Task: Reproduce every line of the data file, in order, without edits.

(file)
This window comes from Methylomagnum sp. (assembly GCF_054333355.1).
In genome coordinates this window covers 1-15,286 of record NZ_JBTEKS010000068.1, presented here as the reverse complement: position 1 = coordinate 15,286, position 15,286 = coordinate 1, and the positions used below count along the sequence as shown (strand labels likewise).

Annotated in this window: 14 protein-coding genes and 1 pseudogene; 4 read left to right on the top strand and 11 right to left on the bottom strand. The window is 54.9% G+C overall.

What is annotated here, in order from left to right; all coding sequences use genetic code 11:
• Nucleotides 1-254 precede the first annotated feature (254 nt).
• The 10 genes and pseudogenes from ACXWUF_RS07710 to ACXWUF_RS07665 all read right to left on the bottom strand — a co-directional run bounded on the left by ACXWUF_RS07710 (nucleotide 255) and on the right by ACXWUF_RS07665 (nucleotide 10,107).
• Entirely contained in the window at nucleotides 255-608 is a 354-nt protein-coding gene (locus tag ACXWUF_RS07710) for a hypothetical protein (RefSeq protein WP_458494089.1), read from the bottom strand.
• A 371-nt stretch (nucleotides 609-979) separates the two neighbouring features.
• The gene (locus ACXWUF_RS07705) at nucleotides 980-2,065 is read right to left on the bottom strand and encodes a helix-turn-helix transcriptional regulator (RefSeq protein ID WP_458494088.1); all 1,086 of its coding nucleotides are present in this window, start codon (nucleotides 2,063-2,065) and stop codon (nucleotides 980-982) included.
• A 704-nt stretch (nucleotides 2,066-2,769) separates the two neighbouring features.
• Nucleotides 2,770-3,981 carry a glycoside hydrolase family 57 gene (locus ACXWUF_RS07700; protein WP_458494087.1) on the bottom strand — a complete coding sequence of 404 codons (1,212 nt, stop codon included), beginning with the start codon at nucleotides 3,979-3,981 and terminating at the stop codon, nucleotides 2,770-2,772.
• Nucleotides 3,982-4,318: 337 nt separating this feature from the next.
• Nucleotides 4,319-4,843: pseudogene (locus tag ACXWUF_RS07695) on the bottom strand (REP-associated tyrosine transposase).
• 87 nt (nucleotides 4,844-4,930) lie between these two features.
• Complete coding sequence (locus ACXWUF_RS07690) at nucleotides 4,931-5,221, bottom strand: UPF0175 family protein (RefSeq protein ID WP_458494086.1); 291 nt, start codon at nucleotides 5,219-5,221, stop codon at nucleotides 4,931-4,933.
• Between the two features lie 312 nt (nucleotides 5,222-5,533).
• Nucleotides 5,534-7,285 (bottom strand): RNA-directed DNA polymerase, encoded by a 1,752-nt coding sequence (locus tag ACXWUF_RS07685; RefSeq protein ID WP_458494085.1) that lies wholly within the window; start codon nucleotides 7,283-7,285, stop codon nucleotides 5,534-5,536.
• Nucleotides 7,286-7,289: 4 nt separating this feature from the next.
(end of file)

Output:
This window comes from Methylomagnum sp. (assembly GCF_054333355.1).
In genome coordinates this window covers 1-15,286 of record NZ_JBTEKS010000068.1, presented here as the reverse complement: position 1 = coordinate 15,286, position 15,286 = coordinate 1, and the positions used below count along the sequence as shown (strand labels likewise).

Annotated in this window: 14 protein-coding genes and 1 pseudogene; 4 read left to right on the top strand and 11 right to left on the bottom strand. The window is 54.9% G+C overall.

What is annotated here, in order from left to right; all coding sequences use genetic code 11:
• Nucleotides 1-254 precede the first annotated feature (254 nt).
• The 10 genes and pseudogenes from ACXWUF_RS07710 to ACXWUF_RS07665 all read right to left on the bottom strand — a co-directional run bounded on the left by ACXWUF_RS07710 (nucleotide 255) and on the right by ACXWUF_RS07665 (nucleotide 10,107).
• Entirely contained in the window at nucleotides 255-608 is a 354-nt protein-coding gene (locus tag ACXWUF_RS07710) for a hypothetical protein (RefSeq protein WP_458494089.1), read from the bottom strand.
• A 371-nt stretch (nucleotides 609-979) separates the two neighbouring features.
• The gene (locus ACXWUF_RS07705) at nucleotides 980-2,065 is read right to left on the bottom strand and encodes a helix-turn-helix transcriptional regulator (RefSeq protein ID WP_458494088.1); all 1,086 of its coding nucleotides are present in this window, start codon (nucleotides 2,063-2,065) and stop codon (nucleotides 980-982) included.
• A 704-nt stretch (nucleotides 2,066-2,769) separates the two neighbouring features.
• Nucleotides 2,770-3,981 carry a glycoside hydrolase family 57 gene (locus ACXWUF_RS07700; protein WP_458494087.1) on the bottom strand — a complete coding sequence of 404 codons (1,212 nt, stop codon included), beginning with the start codon at nucleotides 3,979-3,981 and terminating at the stop codon, nucleotides 2,770-2,772.
• Nucleotides 3,982-4,318: 337 nt separating this feature from the next.
• Nucleotides 4,319-4,843: pseudogene (locus tag ACXWUF_RS07695) on the bottom strand (REP-associated tyrosine transposase).
• 87 nt (nucleotides 4,844-4,930) lie between these two features.
• Complete coding sequence (locus ACXWUF_RS07690) at nucleotides 4,931-5,221, bottom strand: UPF0175 family protein (RefSeq protein ID WP_458494086.1); 291 nt, start codon at nucleotides 5,219-5,221, stop codon at nucleotides 4,931-4,933.
• Between the two features lie 312 nt (nucleotides 5,222-5,533).
• Nucleotides 5,534-7,285 (bottom strand): RNA-directed DNA polymerase, encoded by a 1,752-nt coding sequence (locus tag ACXWUF_RS07685; RefSeq protein ID WP_458494085.1) that lies wholly within the window; start codon nucleotides 7,283-7,285, stop codon nucleotides 5,534-5,536.
• Nucleotides 7,286-7,289: 4 nt separating this feature from the next.